This mentored proposal outlines ambitious studies and career development, in which I will isolate potently neutralization human monoclonal antibodies to dengue viruses and determine the biochemical, structural, and genetic basis for their binding. In the process of determining fine details of the dengue virus neutralizing immune response, I will acquire skills in the areas of virology, immunology, genetics and recombinant antibody techniques. These skills, along with didactic coursework, will help me to develop my career, as a physician-scientist, in a direction independently of my mentor.

National Institute of Health (NIH)
National Institute of Allergy and Infectious Diseases (NIAID)
Clinical Investigator Award (CIA) (K08)
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Allergy, Immunology, and Transplantation Research Committee (AITC)
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Challberg, Mark D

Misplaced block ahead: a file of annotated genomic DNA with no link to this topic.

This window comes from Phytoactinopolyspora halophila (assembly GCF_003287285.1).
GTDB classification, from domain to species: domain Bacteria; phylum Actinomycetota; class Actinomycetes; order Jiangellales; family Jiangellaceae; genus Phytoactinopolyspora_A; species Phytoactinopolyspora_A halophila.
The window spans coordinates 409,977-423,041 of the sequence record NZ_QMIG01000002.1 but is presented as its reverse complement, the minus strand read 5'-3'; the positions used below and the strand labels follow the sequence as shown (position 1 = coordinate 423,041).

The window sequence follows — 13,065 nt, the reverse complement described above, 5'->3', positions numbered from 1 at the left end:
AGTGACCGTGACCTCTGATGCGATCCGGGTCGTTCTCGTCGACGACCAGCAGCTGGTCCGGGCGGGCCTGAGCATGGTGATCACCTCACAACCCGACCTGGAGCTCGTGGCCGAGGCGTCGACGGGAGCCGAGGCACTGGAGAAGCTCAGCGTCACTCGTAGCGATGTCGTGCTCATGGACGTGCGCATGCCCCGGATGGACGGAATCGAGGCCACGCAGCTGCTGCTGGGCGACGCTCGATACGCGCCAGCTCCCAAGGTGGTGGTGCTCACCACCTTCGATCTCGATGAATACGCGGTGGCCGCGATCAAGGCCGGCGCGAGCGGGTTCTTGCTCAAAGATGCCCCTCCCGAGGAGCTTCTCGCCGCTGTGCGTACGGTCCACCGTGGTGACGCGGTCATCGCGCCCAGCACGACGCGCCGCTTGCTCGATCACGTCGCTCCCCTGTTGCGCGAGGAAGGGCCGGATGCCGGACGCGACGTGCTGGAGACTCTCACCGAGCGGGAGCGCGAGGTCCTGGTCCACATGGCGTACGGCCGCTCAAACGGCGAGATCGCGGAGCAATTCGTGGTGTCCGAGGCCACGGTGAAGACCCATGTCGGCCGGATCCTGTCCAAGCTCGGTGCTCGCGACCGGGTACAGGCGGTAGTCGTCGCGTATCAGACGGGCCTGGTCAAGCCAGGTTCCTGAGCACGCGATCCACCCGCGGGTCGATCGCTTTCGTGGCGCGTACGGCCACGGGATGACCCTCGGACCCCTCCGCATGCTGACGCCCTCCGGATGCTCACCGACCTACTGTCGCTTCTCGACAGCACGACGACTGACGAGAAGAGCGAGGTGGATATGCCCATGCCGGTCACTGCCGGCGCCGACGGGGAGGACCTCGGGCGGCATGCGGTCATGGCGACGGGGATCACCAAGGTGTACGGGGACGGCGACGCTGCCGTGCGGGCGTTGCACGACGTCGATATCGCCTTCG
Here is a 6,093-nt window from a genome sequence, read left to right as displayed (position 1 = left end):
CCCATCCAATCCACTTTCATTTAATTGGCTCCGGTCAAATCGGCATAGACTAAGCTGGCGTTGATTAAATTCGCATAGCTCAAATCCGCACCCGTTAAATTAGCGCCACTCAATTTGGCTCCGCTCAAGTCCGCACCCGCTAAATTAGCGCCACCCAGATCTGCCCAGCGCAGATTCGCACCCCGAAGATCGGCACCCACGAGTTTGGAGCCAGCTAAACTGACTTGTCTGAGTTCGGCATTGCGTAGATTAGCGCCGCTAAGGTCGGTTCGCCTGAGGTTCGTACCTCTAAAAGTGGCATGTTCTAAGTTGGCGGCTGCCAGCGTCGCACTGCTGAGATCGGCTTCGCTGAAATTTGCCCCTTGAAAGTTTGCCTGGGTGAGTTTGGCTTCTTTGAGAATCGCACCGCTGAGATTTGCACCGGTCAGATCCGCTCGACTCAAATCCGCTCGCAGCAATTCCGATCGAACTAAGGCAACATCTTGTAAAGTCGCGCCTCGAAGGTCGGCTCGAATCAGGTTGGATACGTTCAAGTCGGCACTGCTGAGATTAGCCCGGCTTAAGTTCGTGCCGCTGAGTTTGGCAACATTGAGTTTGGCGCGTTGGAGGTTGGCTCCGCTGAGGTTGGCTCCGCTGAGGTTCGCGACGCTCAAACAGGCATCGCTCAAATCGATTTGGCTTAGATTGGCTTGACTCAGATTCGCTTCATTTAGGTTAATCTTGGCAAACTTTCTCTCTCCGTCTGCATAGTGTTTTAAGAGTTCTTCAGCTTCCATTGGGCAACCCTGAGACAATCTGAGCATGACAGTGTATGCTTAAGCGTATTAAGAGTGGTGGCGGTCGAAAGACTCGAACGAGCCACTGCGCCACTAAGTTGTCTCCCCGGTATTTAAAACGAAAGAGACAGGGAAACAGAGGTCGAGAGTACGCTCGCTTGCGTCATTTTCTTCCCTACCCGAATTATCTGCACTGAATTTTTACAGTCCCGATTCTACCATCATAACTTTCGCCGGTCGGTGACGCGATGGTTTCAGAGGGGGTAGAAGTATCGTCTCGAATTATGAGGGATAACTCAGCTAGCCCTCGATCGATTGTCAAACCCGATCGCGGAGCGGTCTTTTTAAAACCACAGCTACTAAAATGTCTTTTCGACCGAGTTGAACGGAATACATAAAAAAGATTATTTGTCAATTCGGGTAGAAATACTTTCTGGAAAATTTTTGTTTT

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Vanderbilt University Medical Center
Internal Medicine/Medicine
Schools of Medicine
United States
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Wurth, Mark A; Hadadianpour, Azadeh; Horvath, Dennis J et al. (2018) Human IgE mAbs define variability in commercial Aspergillus extract allergen composition. JCI Insight 3:
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Fibriansah, Guntur; Tan, Joanne L; Smith, Scott A et al. (2015) A highly potent human antibody neutralizes dengue virus serotype 3 by binding across three surface proteins. Nat Commun 6:6341
Callaway, Justin B; Smith, Scott A; Widman, Douglas G et al. (2015) Source and Purity of Dengue-Viral Preparations Impact Requirement for Enhancing Antibody to Induce Elevated IL-1? Secretion: A Primary Human Monocyte Model. PLoS One 10:e0136708